Calculating Machine Friction
Let’s consider the above possibilities with a particular machine with the following notations:
P = Actual effort required for producing an action at the output of the machine, with friction taken into consideration
P’ = Ideal effort, same as above, but having virtually no friction involved
W = Actual actions implemented by the machine over an output load, with friction being taken into account
W’ = Ideal implementations by the machine, just as W, but without any frictional resistance into its path.
It can be simply envisaged that in the above discussion P and W will be greater than P’ and W’ respectively due to the additional frictional resistances.
Therefore it becomes obvious that (P – P’) will be equal to the additional effort required to overcome the additional frictional resistance (W’ – W) and will be equivalent to the additional actions done by the machine over the load at the output.
Now according to the formula of machine efficiency, η = M.A./V.R., where M.A. is the Mechanical Advantage and V.R. is the Velocity Ratio and η is the efficiency of the machine.
We know that with ideal machines the efficiency will be always equal to 1.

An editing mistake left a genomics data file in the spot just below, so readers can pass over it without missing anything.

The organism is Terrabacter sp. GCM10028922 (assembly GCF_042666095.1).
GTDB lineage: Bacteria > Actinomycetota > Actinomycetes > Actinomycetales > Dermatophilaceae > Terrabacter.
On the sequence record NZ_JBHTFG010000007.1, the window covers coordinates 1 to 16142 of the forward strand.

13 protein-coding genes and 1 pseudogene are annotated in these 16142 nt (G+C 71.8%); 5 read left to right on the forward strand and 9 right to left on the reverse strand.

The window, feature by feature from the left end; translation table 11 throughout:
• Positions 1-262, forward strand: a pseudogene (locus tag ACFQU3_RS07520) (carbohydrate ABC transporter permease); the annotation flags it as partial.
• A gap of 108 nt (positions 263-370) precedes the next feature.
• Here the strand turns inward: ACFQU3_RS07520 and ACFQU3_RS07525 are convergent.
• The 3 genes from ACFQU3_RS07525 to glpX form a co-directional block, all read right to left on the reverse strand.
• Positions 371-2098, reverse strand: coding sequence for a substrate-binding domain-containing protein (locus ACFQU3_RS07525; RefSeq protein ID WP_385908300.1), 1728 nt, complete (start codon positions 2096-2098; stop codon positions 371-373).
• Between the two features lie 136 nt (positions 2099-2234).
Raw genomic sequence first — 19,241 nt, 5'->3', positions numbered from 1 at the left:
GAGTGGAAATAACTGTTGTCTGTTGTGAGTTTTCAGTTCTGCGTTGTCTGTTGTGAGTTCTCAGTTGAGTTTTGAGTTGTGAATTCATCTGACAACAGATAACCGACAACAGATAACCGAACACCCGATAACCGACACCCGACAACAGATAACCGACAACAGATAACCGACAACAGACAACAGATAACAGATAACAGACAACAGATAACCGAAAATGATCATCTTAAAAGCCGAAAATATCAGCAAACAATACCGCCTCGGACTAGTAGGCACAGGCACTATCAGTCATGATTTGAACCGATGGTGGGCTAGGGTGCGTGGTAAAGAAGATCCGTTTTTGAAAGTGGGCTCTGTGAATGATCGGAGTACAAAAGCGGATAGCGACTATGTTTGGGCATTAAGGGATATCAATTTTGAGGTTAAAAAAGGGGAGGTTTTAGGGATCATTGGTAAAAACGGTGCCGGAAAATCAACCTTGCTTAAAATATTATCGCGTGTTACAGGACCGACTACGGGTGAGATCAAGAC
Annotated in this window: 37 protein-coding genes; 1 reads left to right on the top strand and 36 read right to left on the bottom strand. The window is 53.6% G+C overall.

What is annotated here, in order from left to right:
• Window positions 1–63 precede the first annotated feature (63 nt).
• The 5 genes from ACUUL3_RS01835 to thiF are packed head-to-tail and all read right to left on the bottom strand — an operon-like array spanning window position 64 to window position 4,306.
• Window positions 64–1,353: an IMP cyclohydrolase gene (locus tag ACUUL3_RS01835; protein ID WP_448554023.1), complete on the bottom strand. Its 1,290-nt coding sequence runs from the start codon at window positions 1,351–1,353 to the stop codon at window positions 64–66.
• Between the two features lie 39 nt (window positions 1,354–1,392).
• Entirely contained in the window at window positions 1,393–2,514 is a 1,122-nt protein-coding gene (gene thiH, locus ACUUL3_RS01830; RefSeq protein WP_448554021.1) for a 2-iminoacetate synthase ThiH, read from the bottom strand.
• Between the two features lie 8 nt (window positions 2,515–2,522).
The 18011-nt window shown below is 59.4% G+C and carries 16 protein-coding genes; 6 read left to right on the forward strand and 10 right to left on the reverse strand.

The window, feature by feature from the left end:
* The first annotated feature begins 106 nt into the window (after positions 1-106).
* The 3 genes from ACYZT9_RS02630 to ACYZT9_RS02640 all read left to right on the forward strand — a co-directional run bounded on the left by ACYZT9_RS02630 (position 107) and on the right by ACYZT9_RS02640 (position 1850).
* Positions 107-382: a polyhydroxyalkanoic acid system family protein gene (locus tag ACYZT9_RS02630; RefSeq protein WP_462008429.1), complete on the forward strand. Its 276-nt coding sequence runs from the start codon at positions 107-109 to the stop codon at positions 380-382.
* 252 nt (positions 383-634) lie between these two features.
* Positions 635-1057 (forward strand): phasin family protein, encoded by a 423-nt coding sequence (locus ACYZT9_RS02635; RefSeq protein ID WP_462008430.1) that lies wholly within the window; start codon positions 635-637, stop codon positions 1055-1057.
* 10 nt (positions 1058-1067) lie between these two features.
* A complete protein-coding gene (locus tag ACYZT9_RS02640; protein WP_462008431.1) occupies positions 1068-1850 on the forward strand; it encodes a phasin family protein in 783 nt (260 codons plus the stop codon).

Substituting 1 in the above equation gives:
η = M.A./V.R.,
1 = M.A./V.R.,
Or V.R. = M.A.
However since M.A. is actually the ratio of weight lifted upon to the effort applied, may also be expressed as W/P, the above equation becomes:
V.R. = W/P,
As discussed above, with an ideal machine the required effort is P’, substituting this in the above equation gives:
P’ = W/V.R.
We have already studied that (P – P’) is equal to the magnitude of the generated friction, if expressed in terms of effort we get:
P – P’ = P – W/V.R.
Therefore the required additional effort to overcome friction may be finally expressed as:
F (effort) = P – W/V.R.------------------------------ ( i )
We also know that an effort P will operate a load W’ in case the friction is neglected and the same will operate a load W in case the friction is taken into account.
Since W/P = V.R.
Considering the machine to be an ideal one (without friction), we substitute W’ in place of W in the above expression and get:
W’/P = V.R.
Or W’ = P × V.R.
But since (W’ – W) is actually the friction, if expressed in terms of load we gat:
W’ – W = (P × V.R.) – W,
Therefore the additional frictional resistance that needs to be overcome may be finally expressed as:
F(load) = (P × V.R.) – W---------------------------- ( ii )
Equations ( i ) and (ii ) provides us with expressions and simple solutions regarding how to measure friction in machines.